Looking Glass Factory releases an amazing viewer.
Looking Glass Factory has expanded its product line and is now offering a 31-inch, 8K (33.2 million pixels) display, a 45-view horizontal-only. This is the third and latest development in the company’s 3D volumetric display product line, and something the industry has wanted since they saw the first 8.9-inch prototypes.
The display works by creating 45 different points of view in a light field to create the volumetric display changing the lighting of the subject as the viewer moves or moves the object. However, that cuts the effective resolution by 45 (from the original image resolution). Our brain helps because the lighting and 3D’ness of the image increase the viewer’s perception.
To get the original images, the company used a stepper motor attached to a linear rail and a hacked-up Bluetooth selfie stick that automatically takes 45 photos—one per view displayed in the Looking Glass. Then they developed software (that’s available as part of their SDK) to automate importing light field captures into the Looking Glass, as well as panning, cropping, and even refocusing.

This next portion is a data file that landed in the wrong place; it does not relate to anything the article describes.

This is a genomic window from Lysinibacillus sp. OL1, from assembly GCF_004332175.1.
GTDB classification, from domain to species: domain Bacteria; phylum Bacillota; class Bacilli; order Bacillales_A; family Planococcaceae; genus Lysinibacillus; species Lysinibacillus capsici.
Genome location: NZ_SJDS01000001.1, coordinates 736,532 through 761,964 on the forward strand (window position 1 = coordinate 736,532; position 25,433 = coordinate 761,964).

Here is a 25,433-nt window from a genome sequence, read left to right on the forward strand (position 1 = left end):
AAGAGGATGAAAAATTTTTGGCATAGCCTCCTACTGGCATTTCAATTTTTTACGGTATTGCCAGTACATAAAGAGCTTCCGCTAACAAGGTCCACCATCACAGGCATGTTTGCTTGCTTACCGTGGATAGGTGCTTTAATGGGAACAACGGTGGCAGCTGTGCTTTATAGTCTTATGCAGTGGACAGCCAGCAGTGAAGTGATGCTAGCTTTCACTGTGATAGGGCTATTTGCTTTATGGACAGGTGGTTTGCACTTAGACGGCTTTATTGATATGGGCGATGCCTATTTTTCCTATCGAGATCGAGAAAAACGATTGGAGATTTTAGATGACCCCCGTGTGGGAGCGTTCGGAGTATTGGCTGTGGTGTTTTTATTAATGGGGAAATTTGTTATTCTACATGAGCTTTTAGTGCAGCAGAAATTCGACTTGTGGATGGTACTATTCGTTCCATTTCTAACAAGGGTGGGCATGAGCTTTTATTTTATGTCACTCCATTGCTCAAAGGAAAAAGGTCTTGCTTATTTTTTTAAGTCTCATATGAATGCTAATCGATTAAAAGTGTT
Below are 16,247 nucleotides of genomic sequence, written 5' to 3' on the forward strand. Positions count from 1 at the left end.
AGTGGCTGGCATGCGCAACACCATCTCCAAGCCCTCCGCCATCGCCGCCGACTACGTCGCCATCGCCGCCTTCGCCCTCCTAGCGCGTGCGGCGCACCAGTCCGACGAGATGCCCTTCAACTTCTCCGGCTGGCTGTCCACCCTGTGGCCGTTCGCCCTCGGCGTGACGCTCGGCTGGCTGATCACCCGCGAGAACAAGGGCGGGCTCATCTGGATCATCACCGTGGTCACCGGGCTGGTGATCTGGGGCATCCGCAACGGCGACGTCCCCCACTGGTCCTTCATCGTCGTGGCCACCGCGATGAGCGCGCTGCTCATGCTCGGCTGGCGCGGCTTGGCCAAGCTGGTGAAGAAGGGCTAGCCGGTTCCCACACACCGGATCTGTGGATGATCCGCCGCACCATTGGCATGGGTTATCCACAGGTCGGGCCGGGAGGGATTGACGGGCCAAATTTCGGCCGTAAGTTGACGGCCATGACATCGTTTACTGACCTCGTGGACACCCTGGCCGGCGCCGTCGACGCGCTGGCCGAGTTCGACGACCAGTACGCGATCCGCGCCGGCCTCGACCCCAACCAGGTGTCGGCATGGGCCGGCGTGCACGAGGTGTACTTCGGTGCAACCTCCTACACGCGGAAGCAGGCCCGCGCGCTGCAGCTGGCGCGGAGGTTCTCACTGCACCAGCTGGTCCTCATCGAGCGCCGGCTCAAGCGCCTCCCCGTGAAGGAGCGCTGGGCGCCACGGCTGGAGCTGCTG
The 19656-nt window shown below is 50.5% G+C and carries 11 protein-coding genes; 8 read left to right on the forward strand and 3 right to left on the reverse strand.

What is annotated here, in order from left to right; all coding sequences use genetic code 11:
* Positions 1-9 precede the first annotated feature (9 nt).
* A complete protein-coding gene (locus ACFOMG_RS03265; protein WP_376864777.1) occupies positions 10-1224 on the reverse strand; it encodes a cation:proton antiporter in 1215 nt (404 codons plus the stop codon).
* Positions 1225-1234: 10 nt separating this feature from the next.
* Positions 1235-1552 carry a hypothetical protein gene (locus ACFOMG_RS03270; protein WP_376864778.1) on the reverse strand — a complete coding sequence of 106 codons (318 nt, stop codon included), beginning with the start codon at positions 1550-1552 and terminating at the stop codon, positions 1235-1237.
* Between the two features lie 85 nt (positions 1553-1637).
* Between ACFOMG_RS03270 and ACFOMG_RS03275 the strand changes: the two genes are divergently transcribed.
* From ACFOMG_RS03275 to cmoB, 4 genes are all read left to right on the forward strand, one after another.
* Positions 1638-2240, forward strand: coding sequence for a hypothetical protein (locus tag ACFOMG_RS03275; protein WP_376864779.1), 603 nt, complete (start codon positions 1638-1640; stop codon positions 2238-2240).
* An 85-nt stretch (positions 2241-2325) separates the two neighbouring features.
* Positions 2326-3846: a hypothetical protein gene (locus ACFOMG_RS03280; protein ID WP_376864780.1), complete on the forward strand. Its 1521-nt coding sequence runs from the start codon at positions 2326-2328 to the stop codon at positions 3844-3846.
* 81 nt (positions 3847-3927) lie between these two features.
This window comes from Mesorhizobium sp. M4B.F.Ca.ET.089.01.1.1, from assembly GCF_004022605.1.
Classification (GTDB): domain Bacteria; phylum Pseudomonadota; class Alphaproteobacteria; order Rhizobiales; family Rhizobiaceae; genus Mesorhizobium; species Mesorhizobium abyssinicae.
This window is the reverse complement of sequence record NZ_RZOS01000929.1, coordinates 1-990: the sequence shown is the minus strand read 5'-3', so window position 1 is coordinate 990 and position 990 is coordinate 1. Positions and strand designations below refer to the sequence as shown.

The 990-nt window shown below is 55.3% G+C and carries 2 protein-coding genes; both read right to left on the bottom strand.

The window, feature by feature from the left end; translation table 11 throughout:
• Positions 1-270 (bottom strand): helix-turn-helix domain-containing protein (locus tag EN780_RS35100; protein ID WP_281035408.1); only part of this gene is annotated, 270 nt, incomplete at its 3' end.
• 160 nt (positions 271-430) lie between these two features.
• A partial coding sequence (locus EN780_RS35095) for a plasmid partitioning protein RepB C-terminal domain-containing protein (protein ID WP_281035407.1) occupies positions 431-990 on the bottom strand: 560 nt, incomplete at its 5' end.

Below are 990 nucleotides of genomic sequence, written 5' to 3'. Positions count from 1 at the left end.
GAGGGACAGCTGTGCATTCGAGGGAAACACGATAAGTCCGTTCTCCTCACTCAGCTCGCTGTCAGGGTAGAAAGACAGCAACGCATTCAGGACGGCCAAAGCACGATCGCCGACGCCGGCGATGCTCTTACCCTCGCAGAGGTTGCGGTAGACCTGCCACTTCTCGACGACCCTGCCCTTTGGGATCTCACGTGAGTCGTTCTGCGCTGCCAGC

From the introduction of the 8.9-inch version, which we reviewed last year, the company has shipped thousands of developer kit versions.
Next, the company introduced a larger version at 15.6-inches (shown above), and late last year it privately showed its 31-inch 8K version to a few lucky souls at its lab in Brooklyn. The comparison of the three products is shown in the following table.
All the units use an HDMI and 2 × DisplayPort input USB Type-B input and all the units have 10-bit color capability.
The Looking Glass 8K delivers 33.2 million pixels with over a billion-count color gamut at 60 Hz, making it not only the largest holographic display in the market today but also the highest fidelity.
The Looking Glass 8K operates on optical principles and a software platform that doesn’t require any head-tracking or VR or AR headsets, making it ideal for companies that want to view or interact with 3D content in areas such as engineering, mapping/GIS, medical imaging, entertainment, and more.
All the Looking Glass displays are restricted to a horizontal 3D view. That might seem like a limitation at first, but given the size and likely placement of the display, it really shouldn’t be.
To add in the content creation of material for the display, the company recently added an Epic Unreal engine capability, and its HoloPlay Core SDK designed to translate a wide range of input 3D formats to the 45-view format of their light field display.
What do we think?
The 31-inch model is big in every parameter, size, weight, power, pixels, and probably price. A simple scaling would put in the $30,000 range.
Had there been a SID conference, and had Looking Glass Factory attended, it would have been the darling of the show with this fantastic display.